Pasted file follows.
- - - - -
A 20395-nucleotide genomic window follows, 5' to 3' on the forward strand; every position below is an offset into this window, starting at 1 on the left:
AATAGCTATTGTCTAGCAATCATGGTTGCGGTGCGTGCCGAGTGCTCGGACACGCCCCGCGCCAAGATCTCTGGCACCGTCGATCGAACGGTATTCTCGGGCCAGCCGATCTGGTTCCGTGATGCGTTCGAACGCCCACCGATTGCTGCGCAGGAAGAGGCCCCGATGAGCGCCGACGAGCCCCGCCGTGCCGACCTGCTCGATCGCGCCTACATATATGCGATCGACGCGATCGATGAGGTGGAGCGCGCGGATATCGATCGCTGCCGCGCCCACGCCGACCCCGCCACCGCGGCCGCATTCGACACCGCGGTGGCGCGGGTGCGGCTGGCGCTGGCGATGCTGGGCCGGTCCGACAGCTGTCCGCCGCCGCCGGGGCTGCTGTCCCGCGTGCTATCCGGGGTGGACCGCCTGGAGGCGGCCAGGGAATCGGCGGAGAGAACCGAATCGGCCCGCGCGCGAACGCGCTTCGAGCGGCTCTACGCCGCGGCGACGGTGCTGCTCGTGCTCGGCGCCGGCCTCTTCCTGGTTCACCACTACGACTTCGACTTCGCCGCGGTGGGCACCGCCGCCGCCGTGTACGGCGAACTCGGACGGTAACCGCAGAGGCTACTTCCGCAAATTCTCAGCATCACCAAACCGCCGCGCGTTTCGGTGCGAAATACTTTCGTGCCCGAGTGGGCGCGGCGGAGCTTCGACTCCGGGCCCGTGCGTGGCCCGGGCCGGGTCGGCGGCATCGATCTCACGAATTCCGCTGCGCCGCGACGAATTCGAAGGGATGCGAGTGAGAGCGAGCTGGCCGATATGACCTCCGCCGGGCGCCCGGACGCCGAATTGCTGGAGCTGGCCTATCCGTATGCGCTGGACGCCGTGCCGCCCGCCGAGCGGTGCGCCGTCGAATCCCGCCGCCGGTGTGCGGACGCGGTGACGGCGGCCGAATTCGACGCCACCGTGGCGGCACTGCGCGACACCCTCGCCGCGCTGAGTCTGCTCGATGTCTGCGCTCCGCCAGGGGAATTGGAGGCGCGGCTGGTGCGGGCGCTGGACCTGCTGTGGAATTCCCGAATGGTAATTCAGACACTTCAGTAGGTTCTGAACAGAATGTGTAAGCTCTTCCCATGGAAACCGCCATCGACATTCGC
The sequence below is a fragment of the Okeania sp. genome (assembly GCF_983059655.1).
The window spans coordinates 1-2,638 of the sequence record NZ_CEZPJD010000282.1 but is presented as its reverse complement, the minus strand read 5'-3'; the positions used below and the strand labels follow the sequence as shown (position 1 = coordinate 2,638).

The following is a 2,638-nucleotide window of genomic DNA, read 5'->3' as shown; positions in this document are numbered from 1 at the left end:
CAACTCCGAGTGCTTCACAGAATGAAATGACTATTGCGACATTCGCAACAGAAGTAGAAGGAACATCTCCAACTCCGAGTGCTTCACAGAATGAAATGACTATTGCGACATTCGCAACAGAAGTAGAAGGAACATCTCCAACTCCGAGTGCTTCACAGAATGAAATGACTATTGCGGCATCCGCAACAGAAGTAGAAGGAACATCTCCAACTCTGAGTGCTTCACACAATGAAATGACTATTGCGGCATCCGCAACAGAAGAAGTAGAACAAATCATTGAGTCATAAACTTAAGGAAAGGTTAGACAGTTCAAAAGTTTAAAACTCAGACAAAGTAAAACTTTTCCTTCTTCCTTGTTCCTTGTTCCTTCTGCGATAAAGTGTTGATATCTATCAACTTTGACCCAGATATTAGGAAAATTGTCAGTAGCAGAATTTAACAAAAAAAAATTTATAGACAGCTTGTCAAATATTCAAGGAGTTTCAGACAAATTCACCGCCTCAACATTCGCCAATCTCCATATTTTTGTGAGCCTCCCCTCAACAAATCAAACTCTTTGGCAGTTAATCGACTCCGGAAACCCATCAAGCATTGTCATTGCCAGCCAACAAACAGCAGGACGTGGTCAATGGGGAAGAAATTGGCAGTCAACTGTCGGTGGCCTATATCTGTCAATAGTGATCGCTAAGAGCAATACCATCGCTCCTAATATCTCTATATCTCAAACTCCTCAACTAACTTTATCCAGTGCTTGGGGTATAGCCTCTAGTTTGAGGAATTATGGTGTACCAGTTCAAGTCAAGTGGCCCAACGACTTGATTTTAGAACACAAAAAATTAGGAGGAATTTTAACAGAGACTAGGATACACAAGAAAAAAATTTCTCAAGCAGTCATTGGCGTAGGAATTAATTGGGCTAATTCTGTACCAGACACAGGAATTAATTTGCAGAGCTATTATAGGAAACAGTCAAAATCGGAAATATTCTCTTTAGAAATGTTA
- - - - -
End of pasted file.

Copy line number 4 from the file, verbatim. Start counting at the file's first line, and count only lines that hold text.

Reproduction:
The window spans coordinates 1-2,638 of the sequence record NZ_CEZPJD010000282.1 but is presented as its reverse complement, the minus strand read 5'-3'; the positions used below and the strand labels follow the sequence as shown (position 1 = coordinate 2,638).